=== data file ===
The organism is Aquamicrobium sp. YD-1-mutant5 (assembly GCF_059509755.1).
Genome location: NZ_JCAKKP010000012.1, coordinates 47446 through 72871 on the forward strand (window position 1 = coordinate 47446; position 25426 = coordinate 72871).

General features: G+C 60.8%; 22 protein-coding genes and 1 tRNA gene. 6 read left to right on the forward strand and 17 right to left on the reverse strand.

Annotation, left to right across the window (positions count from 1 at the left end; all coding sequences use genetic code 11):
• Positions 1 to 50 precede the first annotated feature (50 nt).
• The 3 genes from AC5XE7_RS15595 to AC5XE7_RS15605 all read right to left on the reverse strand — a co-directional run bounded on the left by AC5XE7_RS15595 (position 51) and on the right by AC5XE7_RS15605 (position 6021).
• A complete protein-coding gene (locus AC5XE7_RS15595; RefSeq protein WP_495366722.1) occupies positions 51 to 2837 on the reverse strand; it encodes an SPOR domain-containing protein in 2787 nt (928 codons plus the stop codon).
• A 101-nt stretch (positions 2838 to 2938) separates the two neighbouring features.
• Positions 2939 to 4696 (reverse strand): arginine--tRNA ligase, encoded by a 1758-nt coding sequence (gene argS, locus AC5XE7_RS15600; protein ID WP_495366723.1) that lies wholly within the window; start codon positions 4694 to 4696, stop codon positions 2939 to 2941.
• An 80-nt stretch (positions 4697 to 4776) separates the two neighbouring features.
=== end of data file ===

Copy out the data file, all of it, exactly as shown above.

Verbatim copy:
The organism is Aquamicrobium sp. YD-1-mutant5 (assembly GCF_059509755.1).
Genome location: NZ_JCAKKP010000012.1, coordinates 47446 through 72871 on the forward strand (window position 1 = coordinate 47446; position 25426 = coordinate 72871).

General features: G+C 60.8%; 22 protein-coding genes and 1 tRNA gene. 6 read left to right on the forward strand and 17 right to left on the reverse strand.

Annotation, left to right across the window (positions count from 1 at the left end; all coding sequences use genetic code 11):
• Positions 1 to 50 precede the first annotated feature (50 nt).
• The 3 genes from AC5XE7_RS15595 to AC5XE7_RS15605 all read right to left on the reverse strand — a co-directional run bounded on the left by AC5XE7_RS15595 (position 51) and on the right by AC5XE7_RS15605 (position 6021).
• A complete protein-coding gene (locus AC5XE7_RS15595; RefSeq protein WP_495366722.1) occupies positions 51 to 2837 on the reverse strand; it encodes an SPOR domain-containing protein in 2787 nt (928 codons plus the stop codon).
• A 101-nt stretch (positions 2838 to 2938) separates the two neighbouring features.
• Positions 2939 to 4696 (reverse strand): arginine--tRNA ligase, encoded by a 1758-nt coding sequence (gene argS, locus AC5XE7_RS15600; protein ID WP_495366723.1) that lies wholly within the window; start codon positions 4694 to 4696, stop codon positions 2939 to 2941.
• An 80-nt stretch (positions 4697 to 4776) separates the two neighbouring features.